• it's getting so that everyone knows about adblockers and it's generally quite easy to install one and start getting a good Internet experience (unlike the experience with Usenet killfiles, which were as if everyone had to write their own adblocker rules).

And, of course, the web could always explode, rendering the whole issue moot.

web/AdblockersKillfileProblem written at 00:12:19; Add Comment

2017-01-05

Mail submission by users versus by your machines

Generally the simplest way to handle making sure that system email works is to set your machines up with a 'null client' mailer configuration that dumps all of their outgoing mail on a single designated smarthost machine. When you are setting this up, it is natural to use the same machine and mailer configuration that you have for users, with the exception that you don't require your machines to do SMTP authentication before they send email.

That 'with the exception' I threw in there is the sign of the important way that mail submission by users is significantly different than mail submission by your fleet of machines. To put it simply, you want to accept all mail from your fleet of machines while rejecting at least a certain amount of email from your users, because they are different sorts of senders.

If one of your machines tries to send out an email message, you almost certainly want to see it. It doesn't matter what envelope sender address it has (or even if that envelope sender is kind of broken) and it mostly doesn't matter what the destination is, including whether or not it exists in your mail system; it should all get accepted and then generally all wind up in your mailbox or perhaps your monitoring system.

By contrast, if one of your users tries to send email with many sorts of broken configurations (such as an invalid or wrong sender address), you want it to not get accepted. Indeed, certain sorts of user problems can only be handled by rejecting the message at SMTP time. And often you'll want to partially or completely force the use of SMTP authentication, so that you know it actually is one of your users that's sending email and not some random person on the Internet.

If you have some system that insures logins and passwords are reasonably in sync on all of your machines, you can often get away with treating a normal mail submission machine as a machine mail submission machine. Most of the time machines will send email from addresses (such as root) that do exist in your global environment, and will be sending to system addresses that you can intercept. When they aren't and you know about it, you can deploy hacks like manually adding valid addresses to your global system (so that eg postgres is a valid address that goes to you). But it takes some attention and the result is not perfect.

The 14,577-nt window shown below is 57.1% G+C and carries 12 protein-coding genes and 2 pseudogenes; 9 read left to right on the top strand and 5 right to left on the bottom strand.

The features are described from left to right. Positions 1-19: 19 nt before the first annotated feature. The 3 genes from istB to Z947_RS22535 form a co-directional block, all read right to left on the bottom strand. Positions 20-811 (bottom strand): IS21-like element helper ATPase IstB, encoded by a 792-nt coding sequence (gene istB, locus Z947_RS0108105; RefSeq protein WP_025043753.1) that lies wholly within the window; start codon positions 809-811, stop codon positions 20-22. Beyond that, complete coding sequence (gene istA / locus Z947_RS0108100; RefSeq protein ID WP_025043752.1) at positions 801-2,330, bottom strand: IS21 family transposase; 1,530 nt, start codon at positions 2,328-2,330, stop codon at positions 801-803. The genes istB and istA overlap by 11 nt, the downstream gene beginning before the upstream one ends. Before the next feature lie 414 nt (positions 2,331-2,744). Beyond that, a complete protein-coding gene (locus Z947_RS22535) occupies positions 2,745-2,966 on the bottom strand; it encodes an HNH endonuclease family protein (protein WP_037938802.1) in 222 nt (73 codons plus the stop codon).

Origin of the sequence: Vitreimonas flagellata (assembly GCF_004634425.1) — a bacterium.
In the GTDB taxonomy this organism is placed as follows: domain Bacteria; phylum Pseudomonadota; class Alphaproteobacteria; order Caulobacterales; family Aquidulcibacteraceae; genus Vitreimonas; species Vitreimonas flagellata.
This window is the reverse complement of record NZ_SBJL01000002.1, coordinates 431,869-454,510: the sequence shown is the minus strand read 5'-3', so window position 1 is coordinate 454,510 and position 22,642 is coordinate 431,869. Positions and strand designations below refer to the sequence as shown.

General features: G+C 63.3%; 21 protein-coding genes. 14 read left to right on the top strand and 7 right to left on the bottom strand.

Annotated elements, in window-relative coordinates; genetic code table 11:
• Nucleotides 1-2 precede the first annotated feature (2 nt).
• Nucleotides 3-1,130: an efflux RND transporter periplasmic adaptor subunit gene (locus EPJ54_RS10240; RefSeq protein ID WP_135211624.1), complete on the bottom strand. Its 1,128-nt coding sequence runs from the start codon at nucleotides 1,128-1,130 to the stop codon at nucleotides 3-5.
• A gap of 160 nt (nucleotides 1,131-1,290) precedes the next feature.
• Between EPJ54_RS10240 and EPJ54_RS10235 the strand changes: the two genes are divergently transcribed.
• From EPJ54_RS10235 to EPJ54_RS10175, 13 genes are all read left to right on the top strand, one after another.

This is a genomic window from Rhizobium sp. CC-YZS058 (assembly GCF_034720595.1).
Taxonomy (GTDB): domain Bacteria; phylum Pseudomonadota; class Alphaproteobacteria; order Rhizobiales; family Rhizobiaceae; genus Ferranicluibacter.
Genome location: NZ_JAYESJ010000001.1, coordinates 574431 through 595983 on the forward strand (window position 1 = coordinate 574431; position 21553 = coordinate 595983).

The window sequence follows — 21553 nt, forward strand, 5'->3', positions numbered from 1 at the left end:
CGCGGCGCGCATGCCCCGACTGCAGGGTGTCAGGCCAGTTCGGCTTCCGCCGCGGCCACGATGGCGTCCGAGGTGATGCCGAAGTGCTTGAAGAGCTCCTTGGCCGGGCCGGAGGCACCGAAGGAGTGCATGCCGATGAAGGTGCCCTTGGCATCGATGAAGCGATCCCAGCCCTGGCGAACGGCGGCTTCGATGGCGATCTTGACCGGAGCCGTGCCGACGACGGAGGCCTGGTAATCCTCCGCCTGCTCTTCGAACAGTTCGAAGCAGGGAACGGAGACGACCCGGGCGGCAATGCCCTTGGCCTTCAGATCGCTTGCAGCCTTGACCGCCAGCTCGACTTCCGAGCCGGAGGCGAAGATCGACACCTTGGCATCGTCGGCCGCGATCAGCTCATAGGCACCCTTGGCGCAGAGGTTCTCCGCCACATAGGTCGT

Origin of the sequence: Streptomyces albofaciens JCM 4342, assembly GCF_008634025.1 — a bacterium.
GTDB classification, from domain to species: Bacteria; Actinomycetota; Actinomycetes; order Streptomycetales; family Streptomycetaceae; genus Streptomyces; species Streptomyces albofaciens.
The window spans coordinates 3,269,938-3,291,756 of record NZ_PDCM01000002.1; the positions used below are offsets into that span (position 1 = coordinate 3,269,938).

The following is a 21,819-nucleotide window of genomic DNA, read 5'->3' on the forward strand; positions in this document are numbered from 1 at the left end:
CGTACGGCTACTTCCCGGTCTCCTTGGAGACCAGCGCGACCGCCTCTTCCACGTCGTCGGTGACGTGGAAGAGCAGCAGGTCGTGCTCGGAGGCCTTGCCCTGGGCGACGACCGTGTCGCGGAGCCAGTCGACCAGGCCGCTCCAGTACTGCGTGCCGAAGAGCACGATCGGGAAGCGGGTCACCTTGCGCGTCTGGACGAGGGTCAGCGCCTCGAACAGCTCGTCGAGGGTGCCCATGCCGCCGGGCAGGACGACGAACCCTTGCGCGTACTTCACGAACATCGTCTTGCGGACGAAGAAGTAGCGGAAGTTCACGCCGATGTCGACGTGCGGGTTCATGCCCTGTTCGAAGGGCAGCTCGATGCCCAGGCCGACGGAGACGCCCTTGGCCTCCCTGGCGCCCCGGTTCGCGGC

It's possible to do better, but you need more complicated mailer configurations on one or both of your fleet of client machines and your central mail collection point. What I currently think of as an ideal setup would likely require special configuration on both sides.

(We use the 'single mail submission machine' version of this approach currently, partly because almost all of the machines that send out email are part of our password distribution system. Also, when a single server mixes user-generated email and machine-generated email, you generally have to treat it as all user-generated email.)

sysadmin/MailSubmissionTwoAudiences written at 00:25:17; Add Comment

2017-01-04

Make sure that (system) email works on every machine

We have a central log server, which as you might imagine is a machine we care about a fair bit. Today we discovered that one of the disks in its software RAID mirror for /var had failed. Perhaps you are thinking that it failed over the university's just-ended winter break, so let me be more honest and precise here: it had failed in late October. And we didn't so much 'find' that the disk had failed as stumble over the fact more or less through luck.

We didn't miss the news because the machine wasn't sending out notifications of it. The machine's mdadm setup had dutifully sent out email about it several times. It's just that the email hadn't gone anywhere except to the local /var/spool/mail/root, because we hadn't set up a null-client Postfix configuration on it. There are multiple causes for that, but I'm sure that one of them is that it simply slipped our mind that the machine might generate important local email.

(The central log server is a deliberately isolated one-off CentOS 7 machine, instead of one of our standard Ubuntu installs. Our standard Ubuntu machines automatically get a null-client Postfix configuration that sends all locally generated email to our mail submission machine and to us, but there's nothing that automatically sets that up for one-off CentOS 7 machines so it dropped through the cracks.)

There are a number of lessons here. The most immediately useful is make sure that the mail system is configured on all your machines. All of them. If something generates email on a machine, however unlikely that may seem to you, that email should not effectively vanish into the void; it should go somewhere where you'll at least have a record of it.